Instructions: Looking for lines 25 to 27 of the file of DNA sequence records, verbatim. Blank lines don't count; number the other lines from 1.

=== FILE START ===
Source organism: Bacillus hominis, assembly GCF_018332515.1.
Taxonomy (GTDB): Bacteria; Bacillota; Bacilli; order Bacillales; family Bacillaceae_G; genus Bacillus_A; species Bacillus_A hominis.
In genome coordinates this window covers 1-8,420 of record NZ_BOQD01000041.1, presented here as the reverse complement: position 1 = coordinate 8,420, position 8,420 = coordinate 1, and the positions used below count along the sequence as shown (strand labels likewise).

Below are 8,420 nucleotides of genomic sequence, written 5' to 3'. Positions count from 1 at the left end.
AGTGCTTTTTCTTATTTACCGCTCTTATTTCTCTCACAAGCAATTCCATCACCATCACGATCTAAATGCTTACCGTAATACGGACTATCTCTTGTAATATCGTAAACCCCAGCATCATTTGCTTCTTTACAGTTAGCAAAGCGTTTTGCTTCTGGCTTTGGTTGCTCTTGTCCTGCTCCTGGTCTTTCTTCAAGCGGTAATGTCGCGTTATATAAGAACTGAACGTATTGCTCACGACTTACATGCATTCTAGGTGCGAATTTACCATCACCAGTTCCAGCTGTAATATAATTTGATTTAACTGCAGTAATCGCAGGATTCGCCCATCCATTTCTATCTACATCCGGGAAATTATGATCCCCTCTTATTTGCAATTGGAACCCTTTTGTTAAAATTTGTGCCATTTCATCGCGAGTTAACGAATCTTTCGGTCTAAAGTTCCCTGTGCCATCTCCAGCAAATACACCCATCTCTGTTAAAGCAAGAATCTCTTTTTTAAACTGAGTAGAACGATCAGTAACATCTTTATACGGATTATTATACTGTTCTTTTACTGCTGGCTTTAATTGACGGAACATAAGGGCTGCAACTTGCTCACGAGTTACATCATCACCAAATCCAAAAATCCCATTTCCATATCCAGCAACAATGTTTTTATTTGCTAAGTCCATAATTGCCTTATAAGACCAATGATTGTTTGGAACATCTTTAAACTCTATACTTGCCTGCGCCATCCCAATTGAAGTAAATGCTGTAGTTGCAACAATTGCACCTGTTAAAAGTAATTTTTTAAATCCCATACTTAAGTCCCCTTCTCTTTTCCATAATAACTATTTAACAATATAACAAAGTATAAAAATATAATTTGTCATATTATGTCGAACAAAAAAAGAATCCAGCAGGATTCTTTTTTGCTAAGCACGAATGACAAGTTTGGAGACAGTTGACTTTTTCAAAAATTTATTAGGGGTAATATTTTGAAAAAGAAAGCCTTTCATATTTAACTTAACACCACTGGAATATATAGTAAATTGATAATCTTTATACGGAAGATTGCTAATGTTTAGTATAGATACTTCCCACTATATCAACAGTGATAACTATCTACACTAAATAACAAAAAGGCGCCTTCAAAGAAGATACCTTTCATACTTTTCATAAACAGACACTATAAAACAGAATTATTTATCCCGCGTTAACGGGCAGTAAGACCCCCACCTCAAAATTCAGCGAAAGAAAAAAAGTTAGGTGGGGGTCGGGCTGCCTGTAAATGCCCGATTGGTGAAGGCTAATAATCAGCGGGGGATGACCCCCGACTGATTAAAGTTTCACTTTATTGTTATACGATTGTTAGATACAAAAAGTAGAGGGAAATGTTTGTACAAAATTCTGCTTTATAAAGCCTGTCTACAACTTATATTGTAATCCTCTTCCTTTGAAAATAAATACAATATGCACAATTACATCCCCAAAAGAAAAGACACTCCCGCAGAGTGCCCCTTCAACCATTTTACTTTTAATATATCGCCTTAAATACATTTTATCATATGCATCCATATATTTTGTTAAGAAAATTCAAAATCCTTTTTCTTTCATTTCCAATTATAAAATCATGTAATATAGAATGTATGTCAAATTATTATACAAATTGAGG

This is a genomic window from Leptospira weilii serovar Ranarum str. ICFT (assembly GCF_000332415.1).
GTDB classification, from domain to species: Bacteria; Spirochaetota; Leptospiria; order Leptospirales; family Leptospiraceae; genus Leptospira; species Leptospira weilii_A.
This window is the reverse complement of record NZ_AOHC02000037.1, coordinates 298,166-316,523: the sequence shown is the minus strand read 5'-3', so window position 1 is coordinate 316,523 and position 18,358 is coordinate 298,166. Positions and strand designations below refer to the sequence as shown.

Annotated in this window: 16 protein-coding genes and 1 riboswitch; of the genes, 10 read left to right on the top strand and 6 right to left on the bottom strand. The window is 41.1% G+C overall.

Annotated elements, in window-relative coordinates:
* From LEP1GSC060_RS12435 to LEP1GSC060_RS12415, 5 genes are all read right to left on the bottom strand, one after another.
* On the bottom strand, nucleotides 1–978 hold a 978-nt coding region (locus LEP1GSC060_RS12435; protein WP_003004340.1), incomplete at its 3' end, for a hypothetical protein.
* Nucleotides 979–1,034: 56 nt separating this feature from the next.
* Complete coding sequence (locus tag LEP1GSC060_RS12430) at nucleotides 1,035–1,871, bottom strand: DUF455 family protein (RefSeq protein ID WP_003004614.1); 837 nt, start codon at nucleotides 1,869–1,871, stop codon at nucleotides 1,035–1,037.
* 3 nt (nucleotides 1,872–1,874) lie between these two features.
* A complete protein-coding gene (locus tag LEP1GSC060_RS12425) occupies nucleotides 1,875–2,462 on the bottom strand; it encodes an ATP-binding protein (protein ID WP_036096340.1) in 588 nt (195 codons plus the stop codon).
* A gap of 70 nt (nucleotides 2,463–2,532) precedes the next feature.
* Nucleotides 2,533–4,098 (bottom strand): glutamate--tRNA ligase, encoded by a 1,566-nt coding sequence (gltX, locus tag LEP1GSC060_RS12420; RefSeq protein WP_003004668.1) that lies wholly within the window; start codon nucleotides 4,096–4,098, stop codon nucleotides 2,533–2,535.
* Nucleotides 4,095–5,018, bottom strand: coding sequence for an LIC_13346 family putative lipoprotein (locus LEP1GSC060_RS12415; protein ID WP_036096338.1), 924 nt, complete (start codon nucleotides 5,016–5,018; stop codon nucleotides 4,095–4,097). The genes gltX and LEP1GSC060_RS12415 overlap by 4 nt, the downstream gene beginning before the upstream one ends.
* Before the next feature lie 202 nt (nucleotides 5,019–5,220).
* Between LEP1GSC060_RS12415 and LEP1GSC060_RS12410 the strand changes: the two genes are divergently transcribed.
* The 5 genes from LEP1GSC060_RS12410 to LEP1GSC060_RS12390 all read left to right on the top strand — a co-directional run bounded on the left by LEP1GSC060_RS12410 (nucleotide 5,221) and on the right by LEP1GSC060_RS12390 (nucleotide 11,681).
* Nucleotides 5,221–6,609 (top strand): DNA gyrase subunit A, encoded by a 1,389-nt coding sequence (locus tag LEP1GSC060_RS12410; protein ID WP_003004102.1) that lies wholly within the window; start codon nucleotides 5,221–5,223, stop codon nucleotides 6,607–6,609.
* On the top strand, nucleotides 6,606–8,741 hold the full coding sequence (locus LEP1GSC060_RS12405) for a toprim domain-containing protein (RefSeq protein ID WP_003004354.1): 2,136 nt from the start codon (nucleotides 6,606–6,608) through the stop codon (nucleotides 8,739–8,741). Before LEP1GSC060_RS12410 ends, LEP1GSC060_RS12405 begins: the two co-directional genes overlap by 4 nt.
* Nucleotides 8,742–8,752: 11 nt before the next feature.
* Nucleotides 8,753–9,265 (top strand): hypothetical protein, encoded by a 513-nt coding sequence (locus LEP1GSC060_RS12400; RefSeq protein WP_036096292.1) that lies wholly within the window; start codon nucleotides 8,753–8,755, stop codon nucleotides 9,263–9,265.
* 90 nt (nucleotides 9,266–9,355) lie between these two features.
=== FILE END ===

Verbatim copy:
* Nucleotides 8,742–8,752: 11 nt before the next feature.
* Nucleotides 8,753–9,265 (top strand): hypothetical protein, encoded by a 513-nt coding sequence (locus LEP1GSC060_RS12400; RefSeq protein WP_036096292.1) that lies wholly within the window; start codon nucleotides 8,753–8,755, stop codon nucleotides 9,263–9,265.
* 90 nt (nucleotides 9,266–9,355) lie between these two features.